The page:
About 200 Gypsies in a Romanian village fought each other with knives and other weapons after the family of a 14-year-old bridegroom canceled his wedding to a 12-year-old girl, authorities said.

Villagers in Sinesti, 18 miles east of Bucharest, clashed on Wednesday, using swords, knives and hunting rifles with rubber bullets, police said. They did not report injuries, but the daily newspaper Adevarul said 12 people were hurt.

The legal age for marriage in Romania is 18, but the law allows Romanians to marry at 16 with parental consent. The country generally tolerates arranged child weddings among Gypsies, also called Roma, whose ancient traditions call for the marriage of children once they reach puberty.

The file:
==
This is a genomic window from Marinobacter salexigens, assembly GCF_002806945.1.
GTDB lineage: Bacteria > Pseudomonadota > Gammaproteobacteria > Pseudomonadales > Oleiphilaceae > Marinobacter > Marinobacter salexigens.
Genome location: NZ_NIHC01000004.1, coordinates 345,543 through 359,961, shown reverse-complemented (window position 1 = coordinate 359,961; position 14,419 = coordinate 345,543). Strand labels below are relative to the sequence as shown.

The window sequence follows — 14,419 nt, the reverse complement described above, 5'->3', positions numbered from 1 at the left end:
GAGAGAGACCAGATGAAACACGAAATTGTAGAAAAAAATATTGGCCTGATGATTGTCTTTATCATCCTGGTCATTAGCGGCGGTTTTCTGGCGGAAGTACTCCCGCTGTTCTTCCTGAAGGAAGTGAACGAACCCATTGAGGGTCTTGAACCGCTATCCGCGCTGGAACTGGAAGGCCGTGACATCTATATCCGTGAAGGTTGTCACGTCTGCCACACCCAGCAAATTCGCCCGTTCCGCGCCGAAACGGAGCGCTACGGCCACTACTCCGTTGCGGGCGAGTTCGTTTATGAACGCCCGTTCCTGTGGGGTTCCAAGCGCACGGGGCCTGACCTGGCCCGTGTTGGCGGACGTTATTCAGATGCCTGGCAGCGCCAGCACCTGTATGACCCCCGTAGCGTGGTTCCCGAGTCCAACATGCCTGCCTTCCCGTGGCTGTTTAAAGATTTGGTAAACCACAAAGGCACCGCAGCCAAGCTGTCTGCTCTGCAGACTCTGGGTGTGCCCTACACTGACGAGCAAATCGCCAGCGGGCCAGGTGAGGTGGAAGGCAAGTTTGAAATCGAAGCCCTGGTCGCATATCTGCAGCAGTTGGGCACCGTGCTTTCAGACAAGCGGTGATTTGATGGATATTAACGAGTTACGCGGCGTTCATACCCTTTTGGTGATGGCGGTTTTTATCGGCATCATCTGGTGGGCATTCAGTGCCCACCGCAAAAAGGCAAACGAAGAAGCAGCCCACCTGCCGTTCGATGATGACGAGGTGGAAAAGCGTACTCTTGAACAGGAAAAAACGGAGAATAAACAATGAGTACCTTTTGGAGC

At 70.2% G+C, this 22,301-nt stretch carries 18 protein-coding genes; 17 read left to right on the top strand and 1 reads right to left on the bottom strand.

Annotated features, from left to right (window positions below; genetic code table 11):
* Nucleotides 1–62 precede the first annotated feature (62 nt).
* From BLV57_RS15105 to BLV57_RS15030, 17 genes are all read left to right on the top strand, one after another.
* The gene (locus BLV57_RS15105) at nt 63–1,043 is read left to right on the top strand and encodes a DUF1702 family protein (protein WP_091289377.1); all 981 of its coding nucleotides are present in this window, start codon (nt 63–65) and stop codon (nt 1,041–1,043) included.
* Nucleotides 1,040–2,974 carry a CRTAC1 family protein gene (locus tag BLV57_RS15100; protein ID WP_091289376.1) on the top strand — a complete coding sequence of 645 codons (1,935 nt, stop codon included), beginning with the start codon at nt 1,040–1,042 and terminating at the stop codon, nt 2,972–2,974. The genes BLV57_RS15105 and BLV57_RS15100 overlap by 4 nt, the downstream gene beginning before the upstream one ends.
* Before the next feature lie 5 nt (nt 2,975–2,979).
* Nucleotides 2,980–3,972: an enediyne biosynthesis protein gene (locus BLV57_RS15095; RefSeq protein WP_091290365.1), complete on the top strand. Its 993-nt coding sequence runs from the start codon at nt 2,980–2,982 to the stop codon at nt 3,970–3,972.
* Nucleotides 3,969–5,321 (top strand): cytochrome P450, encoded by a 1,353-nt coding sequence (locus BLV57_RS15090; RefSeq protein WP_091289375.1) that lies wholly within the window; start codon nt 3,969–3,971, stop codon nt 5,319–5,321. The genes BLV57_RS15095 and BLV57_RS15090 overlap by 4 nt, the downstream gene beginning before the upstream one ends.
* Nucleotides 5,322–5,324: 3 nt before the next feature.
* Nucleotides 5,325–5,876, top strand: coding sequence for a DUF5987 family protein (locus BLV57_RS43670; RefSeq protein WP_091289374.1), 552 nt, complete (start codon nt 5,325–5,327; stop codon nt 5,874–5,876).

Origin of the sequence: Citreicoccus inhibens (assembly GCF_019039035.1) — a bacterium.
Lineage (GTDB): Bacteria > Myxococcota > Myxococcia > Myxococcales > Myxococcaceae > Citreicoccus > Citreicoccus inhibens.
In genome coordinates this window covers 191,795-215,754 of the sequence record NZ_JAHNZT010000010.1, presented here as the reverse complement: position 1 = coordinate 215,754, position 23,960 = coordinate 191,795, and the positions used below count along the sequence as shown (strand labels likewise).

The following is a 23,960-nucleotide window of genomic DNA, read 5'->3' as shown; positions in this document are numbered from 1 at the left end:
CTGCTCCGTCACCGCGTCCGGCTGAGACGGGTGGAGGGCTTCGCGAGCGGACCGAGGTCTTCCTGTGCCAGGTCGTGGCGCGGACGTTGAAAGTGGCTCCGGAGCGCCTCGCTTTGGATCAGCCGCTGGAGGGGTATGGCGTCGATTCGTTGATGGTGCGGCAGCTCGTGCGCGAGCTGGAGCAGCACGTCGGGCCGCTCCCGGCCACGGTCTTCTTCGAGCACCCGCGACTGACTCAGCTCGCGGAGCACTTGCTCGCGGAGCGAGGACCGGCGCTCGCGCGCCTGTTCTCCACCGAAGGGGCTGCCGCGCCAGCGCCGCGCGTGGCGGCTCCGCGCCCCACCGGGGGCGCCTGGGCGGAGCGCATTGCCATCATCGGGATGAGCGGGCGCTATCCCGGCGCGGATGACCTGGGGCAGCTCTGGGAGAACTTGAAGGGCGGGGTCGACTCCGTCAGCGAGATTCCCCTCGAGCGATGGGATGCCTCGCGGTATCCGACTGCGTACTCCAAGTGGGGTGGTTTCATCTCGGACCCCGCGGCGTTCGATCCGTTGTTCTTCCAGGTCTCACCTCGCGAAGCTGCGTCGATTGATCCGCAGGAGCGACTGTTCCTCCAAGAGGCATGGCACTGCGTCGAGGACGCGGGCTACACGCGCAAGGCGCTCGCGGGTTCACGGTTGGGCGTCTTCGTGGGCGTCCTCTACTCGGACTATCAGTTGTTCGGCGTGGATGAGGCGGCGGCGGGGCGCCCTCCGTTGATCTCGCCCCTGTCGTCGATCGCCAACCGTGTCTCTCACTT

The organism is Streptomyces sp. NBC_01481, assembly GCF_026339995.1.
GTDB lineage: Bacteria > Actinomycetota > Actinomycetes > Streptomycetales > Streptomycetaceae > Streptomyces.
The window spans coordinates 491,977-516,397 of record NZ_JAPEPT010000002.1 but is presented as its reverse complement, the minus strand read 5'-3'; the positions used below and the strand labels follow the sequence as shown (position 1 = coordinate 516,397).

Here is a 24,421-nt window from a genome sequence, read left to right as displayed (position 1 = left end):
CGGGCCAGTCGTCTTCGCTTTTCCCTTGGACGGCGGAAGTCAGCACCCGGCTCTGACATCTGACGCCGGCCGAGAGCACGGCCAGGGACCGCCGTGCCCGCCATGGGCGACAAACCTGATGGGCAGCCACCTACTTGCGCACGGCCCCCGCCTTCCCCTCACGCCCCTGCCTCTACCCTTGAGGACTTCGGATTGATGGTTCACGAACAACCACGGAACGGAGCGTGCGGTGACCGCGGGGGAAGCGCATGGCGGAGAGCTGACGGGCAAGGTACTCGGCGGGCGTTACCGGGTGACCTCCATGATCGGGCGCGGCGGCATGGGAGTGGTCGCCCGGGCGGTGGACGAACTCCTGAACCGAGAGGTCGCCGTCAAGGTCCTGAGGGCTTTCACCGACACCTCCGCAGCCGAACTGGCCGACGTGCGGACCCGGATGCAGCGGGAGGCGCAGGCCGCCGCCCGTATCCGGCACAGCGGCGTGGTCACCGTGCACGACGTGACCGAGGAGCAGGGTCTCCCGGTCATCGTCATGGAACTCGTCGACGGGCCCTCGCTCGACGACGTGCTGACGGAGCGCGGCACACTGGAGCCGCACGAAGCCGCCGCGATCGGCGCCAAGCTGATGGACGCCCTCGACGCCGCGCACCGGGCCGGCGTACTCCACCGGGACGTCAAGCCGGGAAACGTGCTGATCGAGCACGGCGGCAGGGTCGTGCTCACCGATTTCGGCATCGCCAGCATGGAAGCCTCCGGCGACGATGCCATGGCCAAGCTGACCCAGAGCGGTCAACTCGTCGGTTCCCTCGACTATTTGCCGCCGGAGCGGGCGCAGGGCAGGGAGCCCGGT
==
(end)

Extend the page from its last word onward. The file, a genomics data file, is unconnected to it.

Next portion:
The fighting at Sinesti broke out initially between two families, apparently because the bride's family was angry over cancellation of the wedding, police said. The fighting then spread to other village residents.

One man was detained and will appear in a Bucharest court later Thursday, charged with attempted murder and destroying property, prosecutor Maximilian Balasescu said.

Four other people are being investigated for alleged attempted murder and 20 others are accused of causing a public disturbance, Balasescu said.

In 2003, the 12-year-old daughter of a Gypsy leader stormed out of her wedding ceremony sparking a national debate about forced marriages between Gypsy adolescents, and leading to criticism from some European Union officials. Romania has since joined the EU.

Police said they will step up their presence in Sinesti, most of whose population is Roma.

Romania officially has 500,000 Gypsies although there are believed to be about twice that number. Many do not declare themselves to be Roma, due to widespread prejudice.